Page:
Beware of Foot Sores If You Have Diabetes

October 11th, 2013

Did you know that every thirty seconds someone suffering from diabetes loses a lower limb? What is it about diabetes that renders wounds to be so dangerous to the patient? The fact of the matter is even a minor wound, if you have diabetes, can become serious enough to warrant eventual amputation.

Diabetes clearly places patients at a risk of foot sores resulting in amputations that is ten times greater than non diabetics. Those statistics alone should carry a huge warning sign.

Why are diabetics at such risk?

Diabetics suffer from decreased blood flow. That means that any injuries require a longer healing time. Furthermore, many diabetics also have neuropathy. This condition makes it difficult to feel the pain from an injury which means the treatment needed is often postponed.

What's so special about your feet?

Your poor, old, tired feet are often neglected. However, a diabetic really can't afford this sort of negligence. Regular self-examination of your feet should be part of a preventive protocol.

Good news

The good news is that most amputations can be avoided. With proper foot care and timely wound treatment wounds can be kept in check and healed.

Taking care of your feet

Keeping your feet clean and dry are an important piece of a daily routine. That means the use of soap and water as well as thoroughly drying between your toes. If you struggle with dry, cracked feet then daily application of a foot cream is important. Any fungus, infection, athlete's foot or nails that appear to be changing in color and thickness should be examined by a podiatrist. Wearing sensible shoes with plenty of room for your feet and toes is just good common sense. Sure, you may not always look the most stylish when you're hanging out with your friends, but in the end you will save your feet.

Once again, most amputations can be avoided! That is the good news. However, due diligence is required in order to keep your feet as healthy as possible.

The Link between TB and diabetes

October 28th, 2013

There is a clear link between diabetes and TB. A person who has diabetes is at a much higher risk - almost 2 to 3 times higher of developing TB or Tuberculosis than others. It has also been noted that almost 10% of all Tuberculosis cases are linked with diabetes.

Double burden of the diseases globally

The increasing number of diabetes patients is a huge challenge in controlling TB. In most low and middle income countries such as regions in Asia and Africa where TB is a huge public health issue diabetic cases are increasing fast.

How to Treat and Screen both the diseases?

Diabetes weakens the immune system and affects the metabolic processes of the fat tissues - thereby making the body succumbs to the attack of infectious disease like TB. Study has shown that a patient with diabetes is more prone to fail treatment of TB and also is more likely to die during a treatment. Someone with diabetes who has a good control over the glucose levels are at a lesser risk to get TB. Also the treatment of TB helps to decrease the blood glucose levels in the body.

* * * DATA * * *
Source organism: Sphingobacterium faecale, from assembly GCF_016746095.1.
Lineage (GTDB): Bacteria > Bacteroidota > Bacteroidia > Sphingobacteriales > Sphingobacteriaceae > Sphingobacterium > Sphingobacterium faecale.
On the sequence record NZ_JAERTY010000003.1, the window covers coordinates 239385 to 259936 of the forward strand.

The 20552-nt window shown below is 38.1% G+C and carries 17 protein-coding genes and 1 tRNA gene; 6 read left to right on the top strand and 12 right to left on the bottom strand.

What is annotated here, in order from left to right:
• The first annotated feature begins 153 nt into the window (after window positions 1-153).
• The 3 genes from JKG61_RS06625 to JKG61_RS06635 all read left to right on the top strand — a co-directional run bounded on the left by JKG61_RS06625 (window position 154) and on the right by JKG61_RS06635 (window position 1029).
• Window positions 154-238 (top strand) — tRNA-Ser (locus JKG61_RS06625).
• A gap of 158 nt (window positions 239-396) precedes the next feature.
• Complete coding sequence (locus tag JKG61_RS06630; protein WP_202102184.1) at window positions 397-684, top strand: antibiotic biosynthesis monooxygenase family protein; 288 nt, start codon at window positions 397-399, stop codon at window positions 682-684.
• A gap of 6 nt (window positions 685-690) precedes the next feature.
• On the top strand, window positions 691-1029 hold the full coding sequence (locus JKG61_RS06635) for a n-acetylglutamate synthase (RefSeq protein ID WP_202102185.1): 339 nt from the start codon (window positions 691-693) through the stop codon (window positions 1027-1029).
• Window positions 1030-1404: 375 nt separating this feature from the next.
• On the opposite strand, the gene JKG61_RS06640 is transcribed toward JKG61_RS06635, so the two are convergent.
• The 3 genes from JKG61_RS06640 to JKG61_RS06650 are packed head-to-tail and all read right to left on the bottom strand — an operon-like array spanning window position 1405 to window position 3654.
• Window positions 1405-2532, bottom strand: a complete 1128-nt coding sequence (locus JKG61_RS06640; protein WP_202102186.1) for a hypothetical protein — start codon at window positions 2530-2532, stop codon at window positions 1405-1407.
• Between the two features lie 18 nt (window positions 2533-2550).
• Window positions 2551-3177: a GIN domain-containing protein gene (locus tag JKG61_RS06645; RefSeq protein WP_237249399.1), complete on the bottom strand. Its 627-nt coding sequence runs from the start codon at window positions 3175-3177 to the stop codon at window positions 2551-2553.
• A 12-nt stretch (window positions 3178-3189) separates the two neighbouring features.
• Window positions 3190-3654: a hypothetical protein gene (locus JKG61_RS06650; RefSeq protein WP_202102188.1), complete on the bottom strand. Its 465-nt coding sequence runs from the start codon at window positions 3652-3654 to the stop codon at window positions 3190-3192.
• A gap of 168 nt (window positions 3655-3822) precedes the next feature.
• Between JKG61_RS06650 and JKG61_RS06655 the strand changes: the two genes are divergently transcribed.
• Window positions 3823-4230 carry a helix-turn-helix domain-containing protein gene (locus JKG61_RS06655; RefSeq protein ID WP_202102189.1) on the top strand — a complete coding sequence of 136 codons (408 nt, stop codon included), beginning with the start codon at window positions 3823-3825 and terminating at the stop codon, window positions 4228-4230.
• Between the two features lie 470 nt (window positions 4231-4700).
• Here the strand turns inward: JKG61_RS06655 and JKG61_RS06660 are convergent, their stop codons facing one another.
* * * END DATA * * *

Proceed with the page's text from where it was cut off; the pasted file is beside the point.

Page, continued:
Studies to prove this

Megan Murray and Christie Jeon from the Harvard School of Public Health have been working on this subject for a while and have used data from the last 40 years to do 13 different detailed studies with more than 1.7 million people participating and 17698 cases of TB. Their in-depth study summarized that Diabetes mellitus greatly increases the risk of developing active tuberculosis.

Recently at the Broad Institute of MIT and Harvard in Cambridge there was a researcher’s symposium that aimed at sharing thoughts and studies to unravel the linkage. Many eminent speakers (like Melvin J., Sarah Fortune and L. Glimcher) from the Harvard School of Public Health opened by saying that the number one risk of developing Tuberculosis isn’t HIV but diabetes. The aim of this meet was to discuss the development of new age drugs and treatments to cure and control such diseases.

An effort to address this issue

A four year innovation and research project called the TANDEM with the aim to answer a lot of questions between the relationship of these two disease has been launched a few months back (April 2013). It is run by the London School of Hygiene and Tropical Medicine. The idea is to get different disciplinary partners and sites together in Romania, Indonesia, Peru and South Africa with labs in Netherlands, Romania, UK, South Africa and Germany. This project has been setup to find the best way to diagnose TB in diabetic patients and vice versa and also to analyse why some people with both the disease do not respond to treatments and whether genes are related to the linkage between these diseases.

How to manage both the diseases?

In countries like Egypt, Mexico, USA and Saudi Arabia where the number of diabetic cases is higher, diabetes is seen to be a significant contributor to TB case numbers.

Since it is clear that there is link, it becomes very important to manage the diseases effectively, by aiming to detect them in early stages so as to avoid serious complications, offering well guided public treatments and a good drug supply to cure them. These steps will aid in effective detection and treatment of diabetes as was done to globally control TB.